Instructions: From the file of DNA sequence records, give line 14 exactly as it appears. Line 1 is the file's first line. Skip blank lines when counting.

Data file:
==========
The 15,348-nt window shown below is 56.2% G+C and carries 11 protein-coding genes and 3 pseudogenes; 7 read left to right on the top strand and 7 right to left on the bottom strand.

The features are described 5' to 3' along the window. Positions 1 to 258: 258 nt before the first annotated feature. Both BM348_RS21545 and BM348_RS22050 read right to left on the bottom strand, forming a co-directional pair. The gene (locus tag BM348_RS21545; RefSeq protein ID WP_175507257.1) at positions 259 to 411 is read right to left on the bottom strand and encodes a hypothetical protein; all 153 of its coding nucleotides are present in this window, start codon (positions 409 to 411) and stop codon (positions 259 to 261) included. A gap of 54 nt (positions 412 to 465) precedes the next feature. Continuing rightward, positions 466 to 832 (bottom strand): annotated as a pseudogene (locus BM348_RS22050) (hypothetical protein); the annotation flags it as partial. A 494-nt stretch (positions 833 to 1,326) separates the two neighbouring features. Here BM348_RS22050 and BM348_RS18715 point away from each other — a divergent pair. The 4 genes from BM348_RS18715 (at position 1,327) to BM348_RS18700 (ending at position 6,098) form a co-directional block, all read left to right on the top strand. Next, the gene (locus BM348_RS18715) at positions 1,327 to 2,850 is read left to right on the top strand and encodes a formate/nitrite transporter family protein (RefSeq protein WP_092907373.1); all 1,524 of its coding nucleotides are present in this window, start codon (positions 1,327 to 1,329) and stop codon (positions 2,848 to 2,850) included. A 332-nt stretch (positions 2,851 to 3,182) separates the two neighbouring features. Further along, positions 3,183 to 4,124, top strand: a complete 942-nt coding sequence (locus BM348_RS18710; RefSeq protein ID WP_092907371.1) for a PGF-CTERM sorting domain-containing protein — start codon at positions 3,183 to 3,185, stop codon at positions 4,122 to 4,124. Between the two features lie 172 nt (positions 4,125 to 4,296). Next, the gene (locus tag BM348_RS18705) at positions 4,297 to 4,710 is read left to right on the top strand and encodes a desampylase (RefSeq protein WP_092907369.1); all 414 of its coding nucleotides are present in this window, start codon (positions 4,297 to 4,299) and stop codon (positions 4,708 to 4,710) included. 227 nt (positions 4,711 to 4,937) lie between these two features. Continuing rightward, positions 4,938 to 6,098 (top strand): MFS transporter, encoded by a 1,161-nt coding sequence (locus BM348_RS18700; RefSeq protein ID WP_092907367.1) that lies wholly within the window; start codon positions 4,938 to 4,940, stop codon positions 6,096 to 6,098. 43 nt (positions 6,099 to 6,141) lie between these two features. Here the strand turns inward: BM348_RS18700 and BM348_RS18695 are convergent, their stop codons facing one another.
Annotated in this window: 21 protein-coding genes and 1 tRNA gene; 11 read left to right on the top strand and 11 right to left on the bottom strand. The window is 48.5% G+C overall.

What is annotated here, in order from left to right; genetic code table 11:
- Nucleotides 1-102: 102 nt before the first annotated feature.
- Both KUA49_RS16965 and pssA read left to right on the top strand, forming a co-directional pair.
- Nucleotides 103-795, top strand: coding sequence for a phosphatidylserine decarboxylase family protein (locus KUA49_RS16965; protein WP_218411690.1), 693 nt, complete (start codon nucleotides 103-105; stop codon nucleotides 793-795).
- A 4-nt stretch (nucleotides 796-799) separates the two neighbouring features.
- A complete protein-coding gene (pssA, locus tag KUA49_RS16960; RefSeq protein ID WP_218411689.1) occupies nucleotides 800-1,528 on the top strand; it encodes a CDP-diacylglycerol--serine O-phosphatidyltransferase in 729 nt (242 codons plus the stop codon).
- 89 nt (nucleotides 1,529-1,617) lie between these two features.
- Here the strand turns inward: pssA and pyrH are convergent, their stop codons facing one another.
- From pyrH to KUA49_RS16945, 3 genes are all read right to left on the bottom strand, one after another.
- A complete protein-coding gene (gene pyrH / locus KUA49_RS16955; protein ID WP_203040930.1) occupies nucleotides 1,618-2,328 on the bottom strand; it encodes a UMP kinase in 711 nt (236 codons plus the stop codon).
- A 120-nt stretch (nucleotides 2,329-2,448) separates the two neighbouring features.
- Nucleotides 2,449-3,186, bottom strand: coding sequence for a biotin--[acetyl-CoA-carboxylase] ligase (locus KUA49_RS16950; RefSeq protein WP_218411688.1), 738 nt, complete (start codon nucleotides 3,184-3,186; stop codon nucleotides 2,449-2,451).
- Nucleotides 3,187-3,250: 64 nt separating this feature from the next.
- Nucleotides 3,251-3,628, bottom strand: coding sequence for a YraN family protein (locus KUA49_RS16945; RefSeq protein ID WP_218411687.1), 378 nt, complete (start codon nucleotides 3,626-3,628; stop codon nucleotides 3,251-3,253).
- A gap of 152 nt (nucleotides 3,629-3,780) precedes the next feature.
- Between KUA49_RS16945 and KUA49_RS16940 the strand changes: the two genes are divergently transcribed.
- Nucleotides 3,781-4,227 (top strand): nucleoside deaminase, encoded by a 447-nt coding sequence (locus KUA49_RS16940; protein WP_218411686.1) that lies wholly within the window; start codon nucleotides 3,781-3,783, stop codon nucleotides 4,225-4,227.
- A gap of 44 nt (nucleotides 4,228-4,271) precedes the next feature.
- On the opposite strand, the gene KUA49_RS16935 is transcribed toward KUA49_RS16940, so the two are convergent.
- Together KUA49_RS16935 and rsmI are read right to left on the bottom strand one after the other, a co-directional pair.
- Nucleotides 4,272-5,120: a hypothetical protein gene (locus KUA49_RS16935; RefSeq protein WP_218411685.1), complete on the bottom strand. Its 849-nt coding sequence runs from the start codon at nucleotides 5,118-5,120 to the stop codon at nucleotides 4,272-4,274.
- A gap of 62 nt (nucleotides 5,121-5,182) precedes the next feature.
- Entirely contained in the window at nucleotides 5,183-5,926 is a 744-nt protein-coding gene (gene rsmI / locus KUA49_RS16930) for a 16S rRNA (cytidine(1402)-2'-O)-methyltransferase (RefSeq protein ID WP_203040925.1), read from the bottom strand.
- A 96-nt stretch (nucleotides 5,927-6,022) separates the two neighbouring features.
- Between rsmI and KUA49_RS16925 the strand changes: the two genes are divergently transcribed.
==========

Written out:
- A 120-nt stretch (nucleotides 2,329-2,448) separates the two neighbouring features.